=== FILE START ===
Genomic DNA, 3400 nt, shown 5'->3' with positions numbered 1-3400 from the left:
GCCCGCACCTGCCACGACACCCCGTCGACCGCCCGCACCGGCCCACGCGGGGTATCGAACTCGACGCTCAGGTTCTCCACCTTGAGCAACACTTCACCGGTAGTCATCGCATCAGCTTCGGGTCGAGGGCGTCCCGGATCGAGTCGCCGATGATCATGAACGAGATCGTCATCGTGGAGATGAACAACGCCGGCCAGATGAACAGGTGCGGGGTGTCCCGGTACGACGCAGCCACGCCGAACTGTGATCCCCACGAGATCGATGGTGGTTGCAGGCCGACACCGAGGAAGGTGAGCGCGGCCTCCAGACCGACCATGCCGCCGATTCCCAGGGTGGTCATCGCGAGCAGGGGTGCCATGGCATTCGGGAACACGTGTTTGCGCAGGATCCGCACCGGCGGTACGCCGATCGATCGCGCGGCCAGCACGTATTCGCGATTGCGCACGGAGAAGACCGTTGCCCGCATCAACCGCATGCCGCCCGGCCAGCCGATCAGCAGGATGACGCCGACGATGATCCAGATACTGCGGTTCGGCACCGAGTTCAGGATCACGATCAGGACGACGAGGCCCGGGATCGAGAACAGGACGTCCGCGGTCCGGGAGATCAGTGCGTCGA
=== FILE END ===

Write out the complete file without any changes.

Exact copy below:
Genomic DNA, 3400 nt, shown 5'->3' with positions numbered 1-3400 from the left:
GCCCGCACCTGCCACGACACCCCGTCGACCGCCCGCACCGGCCCACGCGGGGTATCGAACTCGACGCTCAGGTTCTCCACCTTGAGCAACACTTCACCGGTAGTCATCGCATCAGCTTCGGGTCGAGGGCGTCCCGGATCGAGTCGCCGATGATCATGAACGAGATCGTCATCGTGGAGATGAACAACGCCGGCCAGATGAACAGGTGCGGGGTGTCCCGGTACGACGCAGCCACGCCGAACTGTGATCCCCACGAGATCGATGGTGGTTGCAGGCCGACACCGAGGAAGGTGAGCGCGGCCTCCAGACCGACCATGCCGCCGATTCCCAGGGTGGTCATCGCGAGCAGGGGTGCCATGGCATTCGGGAACACGTGTTTGCGCAGGATCCGCACCGGCGGTACGCCGATCGATCGCGCGGCCAGCACGTATTCGCGATTGCGCACGGAGAAGACCGTTGCCCGCATCAACCGCATGCCGCCCGGCCAGCCGATCAGCAGGATGACGCCGACGATGATCCAGATACTGCGGTTCGGCACCGAGTTCAGGATCACGATCAGGACGACGAGGCCCGGGATCGAGAACAGGACGTCCGCGGTCCGGGAGATCAGTGCGTCGA